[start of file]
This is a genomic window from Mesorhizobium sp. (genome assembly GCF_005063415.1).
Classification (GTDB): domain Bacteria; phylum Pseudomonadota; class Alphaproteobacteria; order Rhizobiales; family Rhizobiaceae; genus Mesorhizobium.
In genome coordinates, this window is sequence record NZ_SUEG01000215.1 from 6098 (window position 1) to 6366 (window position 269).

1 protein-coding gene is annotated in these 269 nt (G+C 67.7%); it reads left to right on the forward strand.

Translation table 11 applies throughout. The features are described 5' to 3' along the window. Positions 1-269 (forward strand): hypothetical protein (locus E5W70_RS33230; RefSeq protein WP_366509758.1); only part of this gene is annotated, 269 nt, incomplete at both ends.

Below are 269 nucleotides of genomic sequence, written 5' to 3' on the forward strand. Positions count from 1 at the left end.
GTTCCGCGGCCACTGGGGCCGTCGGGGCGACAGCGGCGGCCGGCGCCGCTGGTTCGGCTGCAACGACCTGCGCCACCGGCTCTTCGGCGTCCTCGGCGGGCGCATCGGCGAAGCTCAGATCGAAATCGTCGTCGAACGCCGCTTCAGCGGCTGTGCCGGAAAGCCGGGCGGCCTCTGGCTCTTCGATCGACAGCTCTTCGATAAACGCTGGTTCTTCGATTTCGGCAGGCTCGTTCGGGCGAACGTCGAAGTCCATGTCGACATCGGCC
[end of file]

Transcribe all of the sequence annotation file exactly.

This is a genomic window from Mesorhizobium sp. (genome assembly GCF_005063415.1).
Classification (GTDB): domain Bacteria; phylum Pseudomonadota; class Alphaproteobacteria; order Rhizobiales; family Rhizobiaceae; genus Mesorhizobium.
In genome coordinates, this window is sequence record NZ_SUEG01000215.1 from 6098 (window position 1) to 6366 (window position 269).

1 protein-coding gene is annotated in these 269 nt (G+C 67.7%); it reads left to right on the forward strand.

Translation table 11 applies throughout. The features are described 5' to 3' along the window. Positions 1-269 (forward strand): hypothetical protein (locus E5W70_RS33230; RefSeq protein WP_366509758.1); only part of this gene is annotated, 269 nt, incomplete at both ends.

Below are 269 nucleotides of genomic sequence, written 5' to 3' on the forward strand. Positions count from 1 at the left end.
GTTCCGCGGCCACTGGGGCCGTCGGGGCGACAGCGGCGGCCGGCGCCGCTGGTTCGGCTGCAACGACCTGCGCCACCGGCTCTTCGGCGTCCTCGGCGGGCGCATCGGCGAAGCTCAGATCGAAATCGTCGTCGAACGCCGCTTCAGCGGCTGTGCCGGAAAGCCGGGCGGCCTCTGGCTCTTCGATCGACAGCTCTTCGATAAACGCTGGTTCTTCGATTTCGGCAGGCTCGTTCGGGCGAACGTCGAAGTCCATGTCGACATCGGCC